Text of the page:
(Obligatory) Freshman Service Day: Can A Mandatory Community Service Day Have Meaning?


Anh Nguyen ’17

On Wednesday, October 19, while many students took the PSATs and worked on college applications, the freshman class participated in Community Service Day. This was a great opportunity for freshmen to give back and to learn more about the local community. It enabled the students to bond with one another and develop new relationships built upon the common goal of making a difference in others’ lives. Additionally, community service day offered students the opportunity to put to good use those ideas discussed in Freshman Seminar: altruism, charity, goodwill, selflessness, and moral courage.

That morning, students were assigned to various groups based on Freshman Seminar classes. A number of service projects centered around the beautification of Windsor and the Loomis Chaffee Campus. Some students were given the opportunity to spend the morning raking leaves in Northwest Park, while others remained on campus clearing weeds with the agriculture program. In addition, a number of freshmen traveled to Pine Mountain and the Riverfront Recapture to provide their services for the morning. Students also engaged in service projects that strengthened their connection with the local community. For example, some students took part in arts and crafts activities with elderly residents at the Windsor Senior Center or Caring Connection, Windsor’s adult day center. Other service projects included visits to the Oliver Ellsworth School and the Windsor Public Library. There, Loomis Chaffee students read to children and organized books. Finally, those enrolled in Mr. Beck’s Freshman Seminar class visited Windsor’s Cat Connection where students groomed, fed, and played with many different breeds of cat.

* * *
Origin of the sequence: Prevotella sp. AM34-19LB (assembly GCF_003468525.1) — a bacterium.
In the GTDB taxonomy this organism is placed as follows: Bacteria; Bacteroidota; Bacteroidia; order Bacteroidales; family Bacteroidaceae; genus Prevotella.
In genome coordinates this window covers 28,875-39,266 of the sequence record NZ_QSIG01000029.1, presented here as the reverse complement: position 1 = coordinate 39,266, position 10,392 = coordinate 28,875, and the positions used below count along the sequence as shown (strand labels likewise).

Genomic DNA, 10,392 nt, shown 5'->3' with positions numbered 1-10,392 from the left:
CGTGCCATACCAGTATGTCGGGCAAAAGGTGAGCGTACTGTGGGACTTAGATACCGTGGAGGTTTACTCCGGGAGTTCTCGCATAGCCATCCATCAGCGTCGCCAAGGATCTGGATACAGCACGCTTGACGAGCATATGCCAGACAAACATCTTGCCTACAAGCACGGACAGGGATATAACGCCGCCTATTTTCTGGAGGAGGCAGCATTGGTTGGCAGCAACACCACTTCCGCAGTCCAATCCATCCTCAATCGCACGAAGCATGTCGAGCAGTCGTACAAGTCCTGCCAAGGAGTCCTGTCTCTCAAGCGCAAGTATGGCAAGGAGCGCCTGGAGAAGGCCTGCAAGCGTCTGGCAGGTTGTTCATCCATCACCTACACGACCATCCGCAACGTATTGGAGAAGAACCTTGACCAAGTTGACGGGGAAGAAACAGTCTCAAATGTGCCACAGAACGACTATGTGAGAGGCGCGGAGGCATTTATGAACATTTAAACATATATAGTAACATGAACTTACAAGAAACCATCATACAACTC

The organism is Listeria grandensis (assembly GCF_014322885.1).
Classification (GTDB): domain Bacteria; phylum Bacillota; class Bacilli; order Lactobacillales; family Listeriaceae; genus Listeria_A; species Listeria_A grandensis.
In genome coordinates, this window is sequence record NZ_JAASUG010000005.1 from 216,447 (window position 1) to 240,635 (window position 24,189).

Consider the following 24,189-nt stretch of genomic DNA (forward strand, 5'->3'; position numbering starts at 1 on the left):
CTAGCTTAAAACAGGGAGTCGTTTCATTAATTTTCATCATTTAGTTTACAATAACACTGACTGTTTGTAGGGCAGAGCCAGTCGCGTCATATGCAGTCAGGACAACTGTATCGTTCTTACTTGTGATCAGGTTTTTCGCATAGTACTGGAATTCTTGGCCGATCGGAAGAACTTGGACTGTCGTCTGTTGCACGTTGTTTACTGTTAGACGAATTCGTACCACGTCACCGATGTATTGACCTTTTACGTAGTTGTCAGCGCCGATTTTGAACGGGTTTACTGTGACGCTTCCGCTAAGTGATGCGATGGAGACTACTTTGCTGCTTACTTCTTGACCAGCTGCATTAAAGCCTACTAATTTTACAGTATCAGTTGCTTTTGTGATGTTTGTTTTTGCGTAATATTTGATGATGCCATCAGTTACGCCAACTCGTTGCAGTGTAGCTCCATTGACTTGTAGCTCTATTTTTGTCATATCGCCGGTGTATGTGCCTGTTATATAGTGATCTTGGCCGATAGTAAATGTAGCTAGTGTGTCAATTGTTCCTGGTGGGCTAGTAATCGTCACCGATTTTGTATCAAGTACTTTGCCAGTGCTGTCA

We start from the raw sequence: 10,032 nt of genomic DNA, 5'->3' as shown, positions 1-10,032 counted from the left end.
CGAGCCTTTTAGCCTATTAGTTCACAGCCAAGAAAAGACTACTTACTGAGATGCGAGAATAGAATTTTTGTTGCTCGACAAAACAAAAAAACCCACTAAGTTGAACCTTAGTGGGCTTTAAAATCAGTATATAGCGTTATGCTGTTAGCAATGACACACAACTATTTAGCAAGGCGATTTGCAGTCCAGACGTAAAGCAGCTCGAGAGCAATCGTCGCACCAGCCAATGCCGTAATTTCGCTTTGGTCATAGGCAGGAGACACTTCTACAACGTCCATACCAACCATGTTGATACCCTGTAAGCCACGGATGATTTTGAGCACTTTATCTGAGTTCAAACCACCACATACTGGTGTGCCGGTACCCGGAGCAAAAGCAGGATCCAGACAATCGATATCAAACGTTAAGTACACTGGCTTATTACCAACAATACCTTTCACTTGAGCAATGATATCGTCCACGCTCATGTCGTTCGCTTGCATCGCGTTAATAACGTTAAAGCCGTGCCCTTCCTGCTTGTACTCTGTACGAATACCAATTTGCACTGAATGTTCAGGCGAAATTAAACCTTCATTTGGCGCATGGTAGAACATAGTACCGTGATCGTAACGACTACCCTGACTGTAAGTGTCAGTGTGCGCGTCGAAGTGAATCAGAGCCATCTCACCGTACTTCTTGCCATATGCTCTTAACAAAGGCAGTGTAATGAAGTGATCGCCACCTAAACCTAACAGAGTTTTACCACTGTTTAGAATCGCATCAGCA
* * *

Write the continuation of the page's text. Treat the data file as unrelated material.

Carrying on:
There were certainly many positive aspects of this community service experience. However, some students took issue with what appeared to be the random assignment of each Freshman Seminar class to a particular community service project. It seems certain that many did not have the opportunity to participate in a community service project that they had a personal interest or connection to. For example, those who are passionate about nature may have been assigned to spend the day in the Windsor Public Library. Furthermore, those who enjoy caring for animals may have been assigned to participate in agriculture activity for the morning. Lacking the choice to participate in their preferred activity, many students failed to feel a personal connection to their service projects.

Others mentioned disappointment with the types of community service projects that were offered. Those students who remained on campus for the day felt that they had already given back to the school through their work jobs. Specifically, these students mentioned that they would have preferred to participate in a service project that benefitted the surrounding community and those in need. And although the goal of community service day is to demonstrate the virtues of altruism and philanthropy, these students mentioned that their experience felt more like an obligatory work job, rather than an opportunity to express their appreciation for the community.

Overall, Community Service Day was a big success and a meaningful experience. Many students made a great impact on the local community while also lending a hand on campus. However, I believe that in order to make the most of future Freshman community service days, it may be helpful to give students the opportunity to choose the service project that is of greatest interest to them. I find that individuals are greatly motivated when they feel a particular connection to a community service project. Additionally, I believe it would be beneficial to extend the projects away from campus to enable all freshmen to make their mark on the community. These changes will likely make Community Service Day even more enjoyable and worthwhile for all.